Yelena Eckemoff & Manu Katche – Colors (2019)
FLAC (tracks) 24-bit/88,2 kHz | Time – 01:19:45 minutes | 1,48 GB | Genre: Jazz
Studio Master, Official Digital Download | Front cover | © L & H Production HD
Pianist-composer Yelena Eckemoffcasts her eye on the visible spectrum with Colors, her third album in just over a year, set for a February 22 release on her own L&H Production label. Accompanied only by the brilliant French drummer Manu Katché, Eckemoff creates musical impressions of 14 distinct hues, organizing them into a symbolic progression through the stages of life – using a panoply of styles as diverse as the spectrum itself.
Colors is both a popular title and subject in the jazz world, placing Eckemoff into a tradition that extends from Ellington’s magnum opus “Black, Brown and Beige” to Miles Davis’s late-period suite Aura. The Russian-born pianist’s conception is unique, however. There is striking originality in its stylistic breadth, its intimate duet setting, and its panoramic view of the human life span – which Eckemoff also maps with a series of free-verse poems that correspond to each color and composition.
“Ultimately, everything is filtered through my inner feelings and expressed through melody and harmony, but this isn’t about me,” says Eckemoff. “I deliberately avoided any autobiographical references. It’s about the average course of anyone’s life.”
That course runs from the “White” of birth’s blank slate to the “Black” of death’s unknowable void. The path within this framework, however, deviates from the basic light-to-dark progression that it suggests. “White” is followed by “Pink,” representing an infant’s discovery and perception of the world; “Orange” is the burst of youthful energy; “Violet” is the thrill of first love. As the life matures, a more sophisticated palette comes into play: “Bordeaux” portrays a bottle of wine as a nuanced metaphor for an aging mind and body, while “Aquamarine” evokes the ocean, along with an array of associated memories and sentiments.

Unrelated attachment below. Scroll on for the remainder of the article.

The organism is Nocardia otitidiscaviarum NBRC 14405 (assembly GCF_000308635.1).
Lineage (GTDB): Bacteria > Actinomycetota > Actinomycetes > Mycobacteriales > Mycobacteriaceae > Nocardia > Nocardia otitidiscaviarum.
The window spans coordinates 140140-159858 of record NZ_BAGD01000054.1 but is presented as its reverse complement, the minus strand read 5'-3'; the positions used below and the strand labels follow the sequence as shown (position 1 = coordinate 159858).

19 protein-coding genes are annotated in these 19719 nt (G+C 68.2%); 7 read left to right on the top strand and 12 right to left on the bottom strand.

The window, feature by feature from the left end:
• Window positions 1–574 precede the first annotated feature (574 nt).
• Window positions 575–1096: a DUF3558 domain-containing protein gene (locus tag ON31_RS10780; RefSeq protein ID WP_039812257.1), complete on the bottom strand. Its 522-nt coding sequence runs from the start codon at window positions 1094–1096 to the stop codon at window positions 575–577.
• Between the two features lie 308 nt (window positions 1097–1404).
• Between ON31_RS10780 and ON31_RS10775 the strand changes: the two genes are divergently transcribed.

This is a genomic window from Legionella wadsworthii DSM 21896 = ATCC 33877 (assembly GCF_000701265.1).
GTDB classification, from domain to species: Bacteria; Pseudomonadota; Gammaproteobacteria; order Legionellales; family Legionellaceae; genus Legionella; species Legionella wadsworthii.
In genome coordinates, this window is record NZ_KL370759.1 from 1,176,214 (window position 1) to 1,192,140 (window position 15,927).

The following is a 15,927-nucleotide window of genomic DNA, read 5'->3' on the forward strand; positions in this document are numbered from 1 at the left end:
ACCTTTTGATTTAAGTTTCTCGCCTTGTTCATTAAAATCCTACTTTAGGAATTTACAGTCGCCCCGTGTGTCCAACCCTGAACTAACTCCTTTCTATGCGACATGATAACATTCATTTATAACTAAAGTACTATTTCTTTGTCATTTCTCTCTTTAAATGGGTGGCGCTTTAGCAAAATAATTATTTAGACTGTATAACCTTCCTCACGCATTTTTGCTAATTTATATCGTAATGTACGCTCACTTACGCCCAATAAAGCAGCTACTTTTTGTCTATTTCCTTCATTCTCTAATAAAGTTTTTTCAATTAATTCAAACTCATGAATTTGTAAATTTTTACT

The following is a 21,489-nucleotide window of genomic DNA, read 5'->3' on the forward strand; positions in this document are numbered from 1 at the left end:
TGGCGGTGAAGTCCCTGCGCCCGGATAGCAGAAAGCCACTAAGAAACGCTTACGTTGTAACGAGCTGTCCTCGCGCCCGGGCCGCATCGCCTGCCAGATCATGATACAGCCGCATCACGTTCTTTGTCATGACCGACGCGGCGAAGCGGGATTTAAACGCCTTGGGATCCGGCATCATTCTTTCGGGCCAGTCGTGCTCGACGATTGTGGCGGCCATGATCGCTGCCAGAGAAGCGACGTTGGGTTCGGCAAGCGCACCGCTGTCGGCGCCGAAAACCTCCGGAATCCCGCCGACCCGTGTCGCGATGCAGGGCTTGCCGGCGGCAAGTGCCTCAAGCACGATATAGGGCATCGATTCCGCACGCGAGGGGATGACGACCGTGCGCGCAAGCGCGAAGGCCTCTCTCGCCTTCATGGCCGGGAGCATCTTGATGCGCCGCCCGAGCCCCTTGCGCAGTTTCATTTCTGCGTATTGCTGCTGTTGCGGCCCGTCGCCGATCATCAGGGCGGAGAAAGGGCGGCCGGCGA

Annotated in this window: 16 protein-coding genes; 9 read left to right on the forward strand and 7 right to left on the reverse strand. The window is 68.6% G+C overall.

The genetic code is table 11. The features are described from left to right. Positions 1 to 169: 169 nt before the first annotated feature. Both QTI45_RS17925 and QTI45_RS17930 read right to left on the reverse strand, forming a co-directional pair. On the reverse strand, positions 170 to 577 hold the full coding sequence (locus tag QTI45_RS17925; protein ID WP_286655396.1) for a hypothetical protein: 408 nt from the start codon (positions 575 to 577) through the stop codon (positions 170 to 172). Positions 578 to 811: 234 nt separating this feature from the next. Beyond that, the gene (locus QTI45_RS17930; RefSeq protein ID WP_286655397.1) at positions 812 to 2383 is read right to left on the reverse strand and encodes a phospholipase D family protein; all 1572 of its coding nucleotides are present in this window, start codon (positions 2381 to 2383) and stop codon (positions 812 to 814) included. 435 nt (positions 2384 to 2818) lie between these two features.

Eckemoff’s playing style similarly zigzags from point to disparate point, according to the moods and ideas expressed in each piece. Where “Indigo” is grim jazz-rock, “Blue” evolves from an exquisite lyrical ballad into a violent emotional storm, to be followed by the sultry but playful passions of “Red” and “Brown”‘s whimsical waltz of inspiration.
The range of ideas in the music is informed by Eckemoff’s work with drummer Katché (above), whose remarkable individuality made him a natural fit for the project. “He’s always searching for grooves, while my music is a combination of structured and improvisational approaches,” she says. “This was exactly what I wanted-the groovy, spicy drums which would be a world in themselves and not merely following the piano.”
Yelena Eckemoff, piano
Manu Katché, drums